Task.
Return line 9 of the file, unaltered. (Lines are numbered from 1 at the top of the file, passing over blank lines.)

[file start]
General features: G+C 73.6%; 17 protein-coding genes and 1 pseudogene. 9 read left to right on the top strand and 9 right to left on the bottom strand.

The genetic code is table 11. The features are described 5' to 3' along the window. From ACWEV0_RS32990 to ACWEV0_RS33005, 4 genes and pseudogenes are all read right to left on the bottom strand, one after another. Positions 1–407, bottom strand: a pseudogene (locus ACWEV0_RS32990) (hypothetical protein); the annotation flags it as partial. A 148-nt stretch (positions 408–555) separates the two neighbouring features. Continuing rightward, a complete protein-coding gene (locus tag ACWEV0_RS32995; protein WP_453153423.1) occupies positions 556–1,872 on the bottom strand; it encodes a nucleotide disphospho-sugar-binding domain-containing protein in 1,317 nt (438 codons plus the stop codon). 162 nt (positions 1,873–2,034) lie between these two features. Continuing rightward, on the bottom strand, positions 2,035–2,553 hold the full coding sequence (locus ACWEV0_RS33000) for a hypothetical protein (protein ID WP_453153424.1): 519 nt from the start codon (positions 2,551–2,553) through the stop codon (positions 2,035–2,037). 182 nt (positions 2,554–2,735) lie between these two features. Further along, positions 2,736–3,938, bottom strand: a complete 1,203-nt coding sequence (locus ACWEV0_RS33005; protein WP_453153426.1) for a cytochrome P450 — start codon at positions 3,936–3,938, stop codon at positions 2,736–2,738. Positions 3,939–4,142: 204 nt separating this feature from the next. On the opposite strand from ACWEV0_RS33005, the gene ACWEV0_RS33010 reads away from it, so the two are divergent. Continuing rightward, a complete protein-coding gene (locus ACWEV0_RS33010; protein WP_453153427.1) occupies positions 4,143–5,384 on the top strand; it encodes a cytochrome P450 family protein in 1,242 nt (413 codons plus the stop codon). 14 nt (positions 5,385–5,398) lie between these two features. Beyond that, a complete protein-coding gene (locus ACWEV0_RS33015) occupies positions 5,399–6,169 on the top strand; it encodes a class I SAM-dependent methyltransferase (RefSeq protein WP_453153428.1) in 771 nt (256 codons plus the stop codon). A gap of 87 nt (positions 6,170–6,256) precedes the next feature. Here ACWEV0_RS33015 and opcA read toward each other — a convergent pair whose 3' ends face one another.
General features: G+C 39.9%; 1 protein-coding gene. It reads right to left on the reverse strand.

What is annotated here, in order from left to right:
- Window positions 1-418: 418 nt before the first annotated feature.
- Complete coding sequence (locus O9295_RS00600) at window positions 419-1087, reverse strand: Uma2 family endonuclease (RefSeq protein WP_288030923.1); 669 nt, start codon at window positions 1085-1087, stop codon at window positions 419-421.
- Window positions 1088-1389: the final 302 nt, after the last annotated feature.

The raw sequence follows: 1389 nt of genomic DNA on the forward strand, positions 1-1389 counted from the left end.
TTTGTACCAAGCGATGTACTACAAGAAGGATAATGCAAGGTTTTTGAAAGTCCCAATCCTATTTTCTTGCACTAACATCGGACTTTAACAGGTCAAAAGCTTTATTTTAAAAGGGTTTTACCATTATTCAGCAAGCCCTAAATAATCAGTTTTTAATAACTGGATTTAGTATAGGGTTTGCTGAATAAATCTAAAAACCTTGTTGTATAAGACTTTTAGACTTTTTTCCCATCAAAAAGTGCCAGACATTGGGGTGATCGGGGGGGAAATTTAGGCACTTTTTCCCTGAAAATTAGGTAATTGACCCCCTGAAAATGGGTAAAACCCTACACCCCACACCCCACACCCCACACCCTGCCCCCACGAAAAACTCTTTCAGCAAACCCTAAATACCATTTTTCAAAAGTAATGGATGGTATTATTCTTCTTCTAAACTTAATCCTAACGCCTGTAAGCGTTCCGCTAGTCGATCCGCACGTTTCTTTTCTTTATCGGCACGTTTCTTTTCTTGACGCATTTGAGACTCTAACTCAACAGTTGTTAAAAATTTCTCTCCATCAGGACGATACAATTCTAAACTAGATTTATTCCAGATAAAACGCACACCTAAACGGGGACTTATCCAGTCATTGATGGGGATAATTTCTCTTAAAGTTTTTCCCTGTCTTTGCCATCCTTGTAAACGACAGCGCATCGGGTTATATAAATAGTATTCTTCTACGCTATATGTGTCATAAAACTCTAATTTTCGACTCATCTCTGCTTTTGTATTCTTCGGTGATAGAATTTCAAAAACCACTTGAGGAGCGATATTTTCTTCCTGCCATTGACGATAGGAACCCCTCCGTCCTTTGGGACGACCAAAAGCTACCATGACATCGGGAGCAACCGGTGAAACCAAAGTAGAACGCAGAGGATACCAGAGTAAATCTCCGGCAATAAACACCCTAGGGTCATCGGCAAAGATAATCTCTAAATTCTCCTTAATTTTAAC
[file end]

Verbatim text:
TTTGTACCAAGCGATGTACTACAAGAAGGATAATGCAAGGTTTTTGAAAGTCCCAATCCTATTTTCTTGCACTAACATCGGACTTTAACAGGTCAAAAGCTTTATTTTAAAAGGGTTTTACCATTATTCAGCAAGCCCTAAATAATCAGTTTTTAATAACTGGATTTAGTATAGGGTTTGCTGAATAAATCTAAAAACCTTGTTGTATAAGACTTTTAGACTTTTTTCCCATCAAAAAGTGCCAGACATTGGGGTGATCGGGGGGGAAATTTAGGCACTTTTTCCCTGAAAATTAGGTAATTGACCCCCTGAAAATGGGTAAAACCCTACACCCCACACCCCACACCCCACACCCTGCCCCCACGAAAAACTCTTTCAGCAAACCCTAAATACCATTTTTCAAAAGTAATGGATGGTATTATTCTTCTTCTAAACTTAATCCTAACGCCTGTAAGCGTTCCGCTAGTCGATCCGCACGTTTCTTTTCTTTATCGGCACGTTTCTTTTCTTGACGCATTTGAGACTCTAACTCAACAGTTGTTAAAAATTTCTCTCCATCAGGACGATACAATTCTAAACTAGATTTATTCCAGATAAAACGCACACCTAAACGGGGACTTATCCAGTCATTGATGGGGATAATTTCTCTTAAAGTTTTTCCCTGTCTTTGCCATCCTTGTAAACGACAGCGCATCGGGTTATATAAATAGTATTCTTCTACGCTATATGTGTCATAAAACTCTAATTTTCGACTCATCTCTGCTTTTGTATTCTTCGGTGATAGAATTTCAAAAACCACTTGAGGAGCGATATTTTCTTCCTGCCATTGACGATAGGAACCCCTCCGTCCTTTGGGACGACCAAAAGCTACCATGACATCGGGAGCAACCGGTGAAACCAAAGTAGAACGCAGAGGATACCAGAGTAAATCTCCGGCAATAAACACCCTAGGGTCATCGGCAAAGATAATCTCTAAATTCTCCTTAATTTTAAC